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- I would say getting a masters in writing about gigs would be staying in your comfort zone and avoiding jumping in head first. Get out there and just write…volunteer for labels, venues, mags and blogs. Make friends with people at the venues so you can get your foot in the door and get interviews with artists. Be bold in your creativity in how you get out there, be fearless because there is no one way to write about music…if you write from your heart and passions edge it will come from your voice and that is something I think a masters may stunt. Why learn about it when you can do it and not have to pay large fees. Good luck and have fun!!
- Thanks for the information.Regards https://thepintdown.com/pinterest-story-downloader/
- No, that would be absurb, if your content, is consist with a voice that is spoke by the daily commoner formal education is not obligatory. Your words stem from the school of life, which everyone is a valedictorian.
- Hi Esme, I'm not a writer but I teach postgrad & MA Visual Communication. What I tell my students is that neither PG nor MA will necessary translate into money. Sometime we have very talented students with imposter syndrome and I feel as if they are ‘buying confidence’ by enrolling on the course.Education is an investment and I'm sure you'll gain a lot but if you are looking to gain confidence and experience, you can do it on the job while earning.Whichever route you choose, I’m sure you’ll have great experience. Good luck!
- In some cases enrolling on an MA in 'creative arts' sector gives you the framework and focus for output, connection with peers, possible career starts, possible industry network connections, some level of experience.Weighing that up against the cost of going is what you might need to consider. Are there alternatives that can give you the access to learning, experience, connections and support you might need?I am certain that in this field experience trumps qualification - so if the only advantage of enrolling on an MA is to become accredited, your time might be better spent elsewhere. It partly depends how you value the other aspects of being on the course.I interviewed a number of people who have gone on to do MA or alternative postgraduate pathways in the creative arts (mainly fine art) and most had a similar, mixed experience... but in all cases when the MA ends so does most of the activity that is valued - which in some ways, kind of postpones the point at which you need to get some real world experience, connections, networks etc.If you don't go, the quesiton of how you get that experience and support and network needs to be considered. Maybe another quesiton thread on here??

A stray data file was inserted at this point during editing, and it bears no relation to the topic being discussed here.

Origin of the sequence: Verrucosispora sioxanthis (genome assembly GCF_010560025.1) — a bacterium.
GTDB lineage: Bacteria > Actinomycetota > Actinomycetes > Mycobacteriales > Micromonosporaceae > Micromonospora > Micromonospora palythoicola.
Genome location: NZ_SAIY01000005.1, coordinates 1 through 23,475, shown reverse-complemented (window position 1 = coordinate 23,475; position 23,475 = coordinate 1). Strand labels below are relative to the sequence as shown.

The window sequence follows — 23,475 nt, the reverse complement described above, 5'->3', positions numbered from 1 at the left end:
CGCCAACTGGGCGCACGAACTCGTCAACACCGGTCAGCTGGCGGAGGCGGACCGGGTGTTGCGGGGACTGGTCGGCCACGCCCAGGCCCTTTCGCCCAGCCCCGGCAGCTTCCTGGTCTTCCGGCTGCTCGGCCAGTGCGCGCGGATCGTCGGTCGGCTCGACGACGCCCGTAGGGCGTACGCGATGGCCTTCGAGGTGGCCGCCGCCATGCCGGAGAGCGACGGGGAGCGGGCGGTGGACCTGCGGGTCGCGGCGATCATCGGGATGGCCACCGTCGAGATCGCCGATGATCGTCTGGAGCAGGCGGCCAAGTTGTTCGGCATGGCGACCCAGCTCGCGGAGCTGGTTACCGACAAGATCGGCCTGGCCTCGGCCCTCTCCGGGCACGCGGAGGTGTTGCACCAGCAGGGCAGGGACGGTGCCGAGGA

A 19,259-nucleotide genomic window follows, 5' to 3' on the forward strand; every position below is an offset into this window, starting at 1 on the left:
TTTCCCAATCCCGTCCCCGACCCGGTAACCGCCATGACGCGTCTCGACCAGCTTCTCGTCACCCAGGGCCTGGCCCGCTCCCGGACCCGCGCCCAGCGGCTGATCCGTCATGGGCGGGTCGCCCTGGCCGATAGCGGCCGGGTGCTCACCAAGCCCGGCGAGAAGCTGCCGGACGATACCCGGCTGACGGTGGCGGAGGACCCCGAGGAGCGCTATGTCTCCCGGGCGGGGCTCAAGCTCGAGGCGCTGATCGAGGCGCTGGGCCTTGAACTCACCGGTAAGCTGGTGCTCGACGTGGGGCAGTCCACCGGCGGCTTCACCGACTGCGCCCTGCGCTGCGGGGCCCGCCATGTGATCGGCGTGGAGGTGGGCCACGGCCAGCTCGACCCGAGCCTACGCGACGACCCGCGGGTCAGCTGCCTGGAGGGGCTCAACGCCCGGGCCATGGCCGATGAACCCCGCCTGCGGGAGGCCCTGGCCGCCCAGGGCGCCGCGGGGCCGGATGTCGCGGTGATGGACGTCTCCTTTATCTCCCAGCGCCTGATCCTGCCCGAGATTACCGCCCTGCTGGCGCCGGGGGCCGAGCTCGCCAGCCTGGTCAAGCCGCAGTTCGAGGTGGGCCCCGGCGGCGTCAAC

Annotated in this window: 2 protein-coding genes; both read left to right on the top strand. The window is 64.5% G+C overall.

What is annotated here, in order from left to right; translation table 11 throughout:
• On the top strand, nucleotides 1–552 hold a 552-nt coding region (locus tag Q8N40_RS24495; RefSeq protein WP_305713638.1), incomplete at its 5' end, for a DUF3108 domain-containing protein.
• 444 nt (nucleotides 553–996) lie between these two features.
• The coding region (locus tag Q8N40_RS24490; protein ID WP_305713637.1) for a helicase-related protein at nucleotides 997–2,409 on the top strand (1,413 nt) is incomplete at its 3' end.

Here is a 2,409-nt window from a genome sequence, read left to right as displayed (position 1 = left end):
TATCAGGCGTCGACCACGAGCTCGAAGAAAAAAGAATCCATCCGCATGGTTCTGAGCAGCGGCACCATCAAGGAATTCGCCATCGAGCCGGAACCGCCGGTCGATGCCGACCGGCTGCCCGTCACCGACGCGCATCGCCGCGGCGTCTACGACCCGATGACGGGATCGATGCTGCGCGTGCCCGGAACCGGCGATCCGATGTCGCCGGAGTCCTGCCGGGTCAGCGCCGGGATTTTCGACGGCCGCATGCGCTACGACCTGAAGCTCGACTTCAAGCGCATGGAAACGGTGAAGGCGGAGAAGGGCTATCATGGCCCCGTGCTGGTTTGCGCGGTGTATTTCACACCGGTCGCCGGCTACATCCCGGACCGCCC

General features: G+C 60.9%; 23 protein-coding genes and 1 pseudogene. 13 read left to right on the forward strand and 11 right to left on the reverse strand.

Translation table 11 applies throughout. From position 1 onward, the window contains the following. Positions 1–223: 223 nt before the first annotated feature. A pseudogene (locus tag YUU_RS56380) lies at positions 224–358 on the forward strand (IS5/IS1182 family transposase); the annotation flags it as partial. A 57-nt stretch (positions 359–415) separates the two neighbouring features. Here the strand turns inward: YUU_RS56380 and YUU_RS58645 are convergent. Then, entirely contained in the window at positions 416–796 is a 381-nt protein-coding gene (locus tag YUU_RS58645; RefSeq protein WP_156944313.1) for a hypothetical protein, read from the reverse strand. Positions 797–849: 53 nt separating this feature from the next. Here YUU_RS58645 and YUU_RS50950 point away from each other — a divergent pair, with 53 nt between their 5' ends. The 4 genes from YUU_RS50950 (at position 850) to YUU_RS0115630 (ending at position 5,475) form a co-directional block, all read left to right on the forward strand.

- @Lucy Thorpe totally agree. Experience is better!
- experience is a must !
- if you insist on taking a course, why not investigate open learn at the open uni?https://www.open.edu/openlearn/they might have something; and the courses are free. also the bureau of investigative journalism, which can point you in the right direction.https://www.thebureauinvestigates.comthere's also the indiependent.https://www.indiependent.co.ukfinally, don't know about this one but it seems to work, giving you a taste of what it's like working in different areas of publishing.https://www.thepublishingpost.comgood luck.
- I honestly wouldn't unless you plan to write in a really specialist area where you can charge a high premium for the work. However if it's something you're interested in or planning on doing anyway then it certainly won't hurt. You can practice writing without a £9k a year fee.
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